Coal deepens the global water crisis

Background - 1 July, 2016
Essential for all life, water is arguably our planet's most important natural resource. Yet every year, the coal industry's eight thousand power plants around the world use enough fresh water to meet the basic needs of one billion people. Water-hungry coal is worsening the global water crisis. As well as consuming water resources, coal plants and coal mines also pollute them. Greenpeace works to highlight coal's harmful effect global water supplies, and to stop new coal power plants from being built, especially in areas with high water stress.

Water, our overstretched but vital resource

Each passing year increases the strain on our planet's precious fresh water supplies. In some regions farmers struggle to irrigate fields, villagers must dig deeper wells to reach fresh groundwater, and shortages compel cities to restrict or even cut off water supplies. Climate change is expected to make droughts worse in some parts of the world.

Thirsty, dirty coal a global water drain

The world's 8,359 power plants use enough water to meet the basic needs of one billion people, Greenpeace's ground-breaking work shows. Instead of watering crops or being used for drinking, this water goes to cool power plants, or gets used for things like boiler make up or coal ash handling.

  • Coal power plants use 84 percent of the water consumed by the coal industry (coal mining uses 16 percent). Most of this water is for cooling power plants.

  • A 500 MW coal plant with once-through cooling can use enough water to empty an Olympic size swimming pool every three minutes.

  • Even coal power plants with water-saving cooling technologies, such as air cooling or cooling with seawater, still use significant amounts of fresh water. Only about one fifth (19 percent) of power plants use seawater for cooling. Yet even these plants typically use up to one million cubic meters of fresh water each year (for a 500 MW plant) for other power plant processes.

Coal industry water grabs

Averaged around the world, mines, coal washeries and coal-fired power plants account for about seven percent of global water withdrawals.  This number is higher, 11.2 percent, in watersheds with coal power plants.

Industry growth plans would increase water-coal conflict

The coal industry's plans to build 2,600 more coal plants would double its enormous water consumption. Even more outrageous, almost half (45 percent) of these plants are planned for the world's most water-stressed areas.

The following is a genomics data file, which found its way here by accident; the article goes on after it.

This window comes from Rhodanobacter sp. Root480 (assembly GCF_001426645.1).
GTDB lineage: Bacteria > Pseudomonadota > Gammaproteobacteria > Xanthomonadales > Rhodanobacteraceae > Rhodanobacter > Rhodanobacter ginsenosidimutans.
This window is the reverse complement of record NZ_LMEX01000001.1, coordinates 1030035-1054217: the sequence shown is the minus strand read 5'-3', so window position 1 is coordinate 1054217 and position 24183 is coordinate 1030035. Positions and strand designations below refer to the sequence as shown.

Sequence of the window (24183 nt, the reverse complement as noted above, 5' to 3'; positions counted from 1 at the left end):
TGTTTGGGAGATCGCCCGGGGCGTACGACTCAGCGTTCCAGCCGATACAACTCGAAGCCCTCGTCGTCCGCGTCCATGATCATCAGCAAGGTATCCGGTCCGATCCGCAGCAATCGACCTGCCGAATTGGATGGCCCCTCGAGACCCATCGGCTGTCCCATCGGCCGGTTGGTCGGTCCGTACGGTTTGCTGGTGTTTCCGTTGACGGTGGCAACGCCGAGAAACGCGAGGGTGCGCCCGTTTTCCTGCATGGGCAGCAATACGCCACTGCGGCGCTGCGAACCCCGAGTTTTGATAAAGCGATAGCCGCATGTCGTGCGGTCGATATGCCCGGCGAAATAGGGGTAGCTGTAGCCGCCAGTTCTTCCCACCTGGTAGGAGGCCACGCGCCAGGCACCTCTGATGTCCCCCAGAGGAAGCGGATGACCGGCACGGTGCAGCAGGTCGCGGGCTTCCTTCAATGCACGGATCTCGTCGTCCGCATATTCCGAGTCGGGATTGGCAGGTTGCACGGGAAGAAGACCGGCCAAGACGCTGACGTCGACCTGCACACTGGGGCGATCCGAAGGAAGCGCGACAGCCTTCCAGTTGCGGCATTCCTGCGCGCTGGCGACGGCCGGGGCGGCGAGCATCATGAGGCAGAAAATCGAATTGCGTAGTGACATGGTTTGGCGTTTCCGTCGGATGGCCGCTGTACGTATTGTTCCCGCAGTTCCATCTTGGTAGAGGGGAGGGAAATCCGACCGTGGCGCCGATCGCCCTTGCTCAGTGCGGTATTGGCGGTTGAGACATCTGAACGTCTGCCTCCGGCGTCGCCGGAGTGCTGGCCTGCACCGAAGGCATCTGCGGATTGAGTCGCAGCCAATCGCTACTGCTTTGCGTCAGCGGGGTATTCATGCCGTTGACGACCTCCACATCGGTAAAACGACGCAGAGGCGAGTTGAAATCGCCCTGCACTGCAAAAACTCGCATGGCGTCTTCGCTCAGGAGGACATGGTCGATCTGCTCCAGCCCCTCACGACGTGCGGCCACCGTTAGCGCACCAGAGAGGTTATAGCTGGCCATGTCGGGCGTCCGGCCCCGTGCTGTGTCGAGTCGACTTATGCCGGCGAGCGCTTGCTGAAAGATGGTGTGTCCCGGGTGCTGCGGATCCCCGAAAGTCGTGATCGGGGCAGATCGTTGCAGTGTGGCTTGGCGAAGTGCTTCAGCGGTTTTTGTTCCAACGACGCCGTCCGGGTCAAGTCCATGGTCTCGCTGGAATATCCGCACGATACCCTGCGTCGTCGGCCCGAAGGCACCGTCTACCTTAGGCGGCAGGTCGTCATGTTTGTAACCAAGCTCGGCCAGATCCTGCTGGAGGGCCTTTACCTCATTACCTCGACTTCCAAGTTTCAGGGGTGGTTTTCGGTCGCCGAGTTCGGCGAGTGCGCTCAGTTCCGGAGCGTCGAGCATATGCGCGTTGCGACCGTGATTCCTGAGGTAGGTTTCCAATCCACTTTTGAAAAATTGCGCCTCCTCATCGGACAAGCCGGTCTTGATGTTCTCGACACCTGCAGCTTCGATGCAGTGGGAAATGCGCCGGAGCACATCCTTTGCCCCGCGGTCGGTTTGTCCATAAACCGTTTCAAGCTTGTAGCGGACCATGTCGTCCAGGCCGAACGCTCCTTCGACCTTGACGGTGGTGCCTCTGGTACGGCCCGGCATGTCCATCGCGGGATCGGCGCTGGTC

If built, they would push parts of the world deeper into severe water stress, and ramp up the risk of serious conflicts between water users.

  • Conflict in Maharashtra, India shows why this must not happen. Competition for water between agriculture and power stations is high.  Power plants have shut down due to lack of water. In a tragic injustice, many of the drought-affected state's farmers have been driven to suicide.  

Dirty coal also pollutes water

The coal industry not only consumes water, it also pollutes it and damages watery ecosystems. Mining causes the worst water pollution from coal, but coal plants are also major culprits.

Water hungry coal power plants pollute water in many ways.  

  • Coal power plant operation creates vast volumes of toxic coal ash, stored in coal ash ponds. These have regularly leaked into water bodies or seeped into  groundwater (see below).

  • Power plants discharge coolant water into aquatic ecosystems. This warm water can damage plant life and kill or drive away fish.

  • Coal plants release pollutants into the air that may cause acid rain. This can travel over wide areas, killing fish and plants.

Coal's poisonous legacy: ash, sludge and toxic ponds

Each year the coal industry produces vast amounts of power plant waste. Very little is recycled, especially in China, the US and India, the world's three largest coal consumers.  

Most ends up in landfills, surface storage areas, or mines. Coal ash is supposed to be safely stored in disposal sites, to prevent toxic waste from contaminating local water resources.  Yet ash dams regularly break, allowing harmful waste to leak into water resources.

  • In the US, about 40 percent of coal waste landfills and 80 percent of coal waste surface impoundments lacked liners to stop leakage.

This coal power plant waste is laden with toxic heavy metals, such as arsenic, cadmium, lead and chromium.  These toxins are linked to wide-ranging health risks, including cancer, organ damage, and cardiovascular and nervous system damage.

  • The USA EPA found the average public health risk of metals from power plant waste disposal units could be up to 10,000 times higher than their allowable risk levels for cancer and other illnesses.

What is Greenpeace doing?

Greenpeace analyses the coal industry's harmful effect on water supplies, and communicates this to the world.

We fight to stop new power plants from being built, especially in areas with high water stress. We push to see plans for these dirty projects replaced with clean renewable energy, such as wind and solar PV, which use little or no water.

We also campaign to shut down coal plants, especially old plants that have operated for 40 years.

Some of our successes:

  • In Inner Mongolia, we exposed the Chinese coal chemical industry's overuse of groundwater resources and its devastating effects on local farms and ecosystems.

  • We documented the coal chemical industry's release of water pollution in waste ponds. Our campaign led this practice to be banned in China.

  • In Kalimantan, Borneo we highlighted how mining operations contaminate water, forcing some villager to buy drinking water. Our campaign gave these people a voice to protest this fundamental injustice.

What can you do?